SOC 3750 Lecture Notes - Ontario Provincial Police, Indian Register, Government Issue

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Chapter 12- Introduction to Policing In Canada
Policing aboriginal peoples
Introduction:
- Most important issues for Canadian policing in the 21st century will be
aboriginal self – determination in the delivery of police service
- This is a multidimensional topic concerning the organization and delivery
of police services by federal, provincial and municipal police agencies and
incorporating issues relating to self government and self determination.
Demographics:
According to 1986 census, 711,120 individuals reported some aboriginal ancestry
representing 3.6% of canadas total population which consists for 4 groups:
1. Status Indians – aboriginal ppl who are registered under the indian act of
1876 and who comprise 59.9% of the aboriginal population.
2. Non status Indians- aboriginal people who identify themselves as aboriginal
but who are not registered under the act; they comprise 15.3% of the native
population
3. Metis – people of mixed angelo-european and aboriginal descent who make
up 20% of the aboriginal population
4. Inuit (eskimo) – represent a distinct cultural group residing in the northwest
terriroties, Labrador and northern quebec and comprise 5.2% of the
aboriginal population.
Aboriginal communities demonstrate considerable diversity in culture, religion,
customs and language as well as socio-economic and political development
While approximately two thirds of status Indians reside in rural isolated areas on
2,200 reserves organized into 604 bands, most metis and non status Indians reside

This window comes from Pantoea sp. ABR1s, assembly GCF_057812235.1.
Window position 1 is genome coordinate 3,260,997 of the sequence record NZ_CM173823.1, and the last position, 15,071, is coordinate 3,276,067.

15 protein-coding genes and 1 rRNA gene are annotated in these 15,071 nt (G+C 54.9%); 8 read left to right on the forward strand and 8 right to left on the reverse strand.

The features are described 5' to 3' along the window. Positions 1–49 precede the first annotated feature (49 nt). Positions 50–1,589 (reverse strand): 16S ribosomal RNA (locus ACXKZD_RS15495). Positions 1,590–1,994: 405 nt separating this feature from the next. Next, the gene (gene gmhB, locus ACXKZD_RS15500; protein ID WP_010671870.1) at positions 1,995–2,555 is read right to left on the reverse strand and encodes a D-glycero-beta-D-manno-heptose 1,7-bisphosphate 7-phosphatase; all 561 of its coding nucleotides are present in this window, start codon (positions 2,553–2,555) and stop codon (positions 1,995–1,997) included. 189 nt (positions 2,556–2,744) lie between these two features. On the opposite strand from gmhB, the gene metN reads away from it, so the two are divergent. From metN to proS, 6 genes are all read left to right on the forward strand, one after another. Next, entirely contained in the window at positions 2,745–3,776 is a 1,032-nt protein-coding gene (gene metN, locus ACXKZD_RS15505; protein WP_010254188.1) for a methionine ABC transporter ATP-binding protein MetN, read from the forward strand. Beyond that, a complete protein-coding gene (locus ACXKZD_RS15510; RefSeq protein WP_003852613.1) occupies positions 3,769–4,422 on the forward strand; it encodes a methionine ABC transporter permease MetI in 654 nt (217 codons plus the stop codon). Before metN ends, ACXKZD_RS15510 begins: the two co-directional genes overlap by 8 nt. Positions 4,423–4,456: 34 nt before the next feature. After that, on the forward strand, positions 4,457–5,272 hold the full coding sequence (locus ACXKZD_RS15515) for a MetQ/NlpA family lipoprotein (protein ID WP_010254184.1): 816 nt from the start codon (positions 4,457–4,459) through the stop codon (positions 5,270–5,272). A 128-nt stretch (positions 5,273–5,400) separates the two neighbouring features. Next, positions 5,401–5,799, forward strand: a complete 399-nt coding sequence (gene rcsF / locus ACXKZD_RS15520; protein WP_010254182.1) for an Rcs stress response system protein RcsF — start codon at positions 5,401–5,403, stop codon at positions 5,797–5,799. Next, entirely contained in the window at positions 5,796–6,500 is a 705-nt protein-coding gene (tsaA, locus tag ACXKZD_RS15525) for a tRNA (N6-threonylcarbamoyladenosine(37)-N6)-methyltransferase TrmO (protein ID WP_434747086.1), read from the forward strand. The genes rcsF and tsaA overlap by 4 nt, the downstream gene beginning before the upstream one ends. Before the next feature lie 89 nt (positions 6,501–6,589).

in semi urban and rural areas.
When policing aboriginals homogeneity cannot be presumed as first nations people
live in both remote, sparsely populated reserves and major population centres such
as Toronto, montreal and vancover
When describing policing arrangements for aboriginals, two situations are
apparent :
1. policing off reserves
o10 urban centres have native populations of over 5,000
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oMostly non status Indians and metis live here
oIn Saskatchewan 50% of all aboriginal people live in cities and
towns with over 35,000 residing in regina alone
oIssues of policing are linked to the wider issue of multiculturalism,
recognized by some to be the greatest challenge currently facing
police organizations and to the problem of policing non white
populations
oInitiatives like
recruitment of ethnic minority police officers,
cross cultural race relations training for officers
development of community policing policies (consultative
groups) aimed at minority communities
THESE ALL show ways police have attempted to be
responsive to needs of minority groups and aboriginals.
2. policing on reserves
otakes many different forms
o1990 there were approx. 700 aboriginal officers employed in
policing or para-policing reserves, representing a ratio of 1:370
persons
oIssue of policing reserves has promoted considerable discussion
during the recent past
oUse of non native RCMP officers to administer the law on reserves
and the creation of native police forces to patrol reserves have
been two big issues
Aboriginal people in the criminal justice system
Three concerns have been recognized in the administration of policing for
aboriginals
1. Over representation of aboriginal people within the criminal justice system